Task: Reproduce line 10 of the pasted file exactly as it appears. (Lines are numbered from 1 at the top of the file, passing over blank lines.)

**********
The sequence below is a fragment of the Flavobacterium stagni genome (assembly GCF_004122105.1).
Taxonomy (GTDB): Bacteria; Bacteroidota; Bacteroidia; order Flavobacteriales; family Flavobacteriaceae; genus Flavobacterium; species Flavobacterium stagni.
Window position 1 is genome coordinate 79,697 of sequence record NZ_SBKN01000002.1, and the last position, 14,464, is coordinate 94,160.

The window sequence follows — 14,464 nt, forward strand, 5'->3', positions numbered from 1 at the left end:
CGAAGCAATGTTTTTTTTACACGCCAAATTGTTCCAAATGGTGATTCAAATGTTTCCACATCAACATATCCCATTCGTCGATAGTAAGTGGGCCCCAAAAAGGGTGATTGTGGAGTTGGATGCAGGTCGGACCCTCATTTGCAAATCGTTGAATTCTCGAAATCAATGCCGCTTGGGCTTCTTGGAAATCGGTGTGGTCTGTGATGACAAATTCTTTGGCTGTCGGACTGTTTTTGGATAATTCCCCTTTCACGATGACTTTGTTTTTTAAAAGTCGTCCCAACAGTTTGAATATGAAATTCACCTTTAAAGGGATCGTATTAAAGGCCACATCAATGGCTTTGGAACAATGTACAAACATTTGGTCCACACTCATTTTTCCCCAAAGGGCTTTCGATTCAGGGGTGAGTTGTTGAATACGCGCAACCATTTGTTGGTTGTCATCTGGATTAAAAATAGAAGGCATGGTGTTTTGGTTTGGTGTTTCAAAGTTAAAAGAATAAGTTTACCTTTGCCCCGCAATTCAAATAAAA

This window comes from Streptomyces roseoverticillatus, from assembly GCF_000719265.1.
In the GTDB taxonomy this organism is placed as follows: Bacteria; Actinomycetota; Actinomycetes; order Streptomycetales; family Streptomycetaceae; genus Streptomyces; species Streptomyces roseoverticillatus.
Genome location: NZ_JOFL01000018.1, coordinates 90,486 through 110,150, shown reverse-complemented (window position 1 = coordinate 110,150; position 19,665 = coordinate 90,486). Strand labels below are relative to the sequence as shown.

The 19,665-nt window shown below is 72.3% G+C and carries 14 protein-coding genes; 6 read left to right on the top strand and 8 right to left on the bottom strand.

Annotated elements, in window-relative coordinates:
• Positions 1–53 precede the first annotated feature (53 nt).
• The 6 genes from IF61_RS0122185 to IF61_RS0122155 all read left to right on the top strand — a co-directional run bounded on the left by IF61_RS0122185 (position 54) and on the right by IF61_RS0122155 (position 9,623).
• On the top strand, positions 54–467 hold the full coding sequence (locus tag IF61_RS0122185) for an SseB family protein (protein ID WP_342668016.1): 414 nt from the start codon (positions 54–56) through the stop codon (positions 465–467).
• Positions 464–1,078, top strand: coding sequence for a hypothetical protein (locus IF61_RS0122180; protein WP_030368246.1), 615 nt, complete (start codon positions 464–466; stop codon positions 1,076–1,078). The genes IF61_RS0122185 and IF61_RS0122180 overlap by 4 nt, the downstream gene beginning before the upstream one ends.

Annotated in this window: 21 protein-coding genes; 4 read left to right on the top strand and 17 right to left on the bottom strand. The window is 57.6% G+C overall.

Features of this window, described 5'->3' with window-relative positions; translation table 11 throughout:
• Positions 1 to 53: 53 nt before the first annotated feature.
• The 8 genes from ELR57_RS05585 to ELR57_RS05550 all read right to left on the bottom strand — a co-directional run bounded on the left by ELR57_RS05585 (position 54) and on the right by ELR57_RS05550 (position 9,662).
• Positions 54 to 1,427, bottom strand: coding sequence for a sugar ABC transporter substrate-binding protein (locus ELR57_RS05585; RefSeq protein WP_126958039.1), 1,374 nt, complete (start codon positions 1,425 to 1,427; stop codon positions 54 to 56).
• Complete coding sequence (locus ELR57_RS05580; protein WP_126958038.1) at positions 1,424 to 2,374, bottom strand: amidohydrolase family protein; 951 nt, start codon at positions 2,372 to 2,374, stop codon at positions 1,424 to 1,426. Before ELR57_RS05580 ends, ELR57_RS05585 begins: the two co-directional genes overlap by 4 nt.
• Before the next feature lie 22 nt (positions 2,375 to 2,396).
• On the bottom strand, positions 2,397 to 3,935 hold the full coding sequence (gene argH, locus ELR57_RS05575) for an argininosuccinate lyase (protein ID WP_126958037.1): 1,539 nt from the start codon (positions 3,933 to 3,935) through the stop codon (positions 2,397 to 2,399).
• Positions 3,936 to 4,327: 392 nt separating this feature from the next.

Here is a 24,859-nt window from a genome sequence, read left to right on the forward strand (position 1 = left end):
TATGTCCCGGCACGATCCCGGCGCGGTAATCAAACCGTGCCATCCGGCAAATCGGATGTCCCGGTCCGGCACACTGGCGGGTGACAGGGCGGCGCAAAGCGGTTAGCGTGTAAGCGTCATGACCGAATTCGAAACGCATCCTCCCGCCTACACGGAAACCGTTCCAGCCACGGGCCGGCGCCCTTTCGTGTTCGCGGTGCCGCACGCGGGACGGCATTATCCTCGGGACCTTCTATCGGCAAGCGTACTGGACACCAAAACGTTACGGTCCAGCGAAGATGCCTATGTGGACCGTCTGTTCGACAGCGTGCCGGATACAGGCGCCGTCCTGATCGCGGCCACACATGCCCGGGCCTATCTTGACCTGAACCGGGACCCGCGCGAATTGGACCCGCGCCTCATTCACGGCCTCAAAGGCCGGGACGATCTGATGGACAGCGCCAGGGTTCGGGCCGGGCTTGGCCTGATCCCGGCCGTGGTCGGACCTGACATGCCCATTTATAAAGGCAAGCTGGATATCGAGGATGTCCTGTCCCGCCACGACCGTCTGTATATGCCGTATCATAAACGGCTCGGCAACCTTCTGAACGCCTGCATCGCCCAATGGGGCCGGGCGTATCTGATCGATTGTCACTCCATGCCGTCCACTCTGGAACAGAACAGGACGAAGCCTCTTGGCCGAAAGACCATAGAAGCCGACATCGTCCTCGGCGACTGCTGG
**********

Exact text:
Annotated elements, in window-relative coordinates: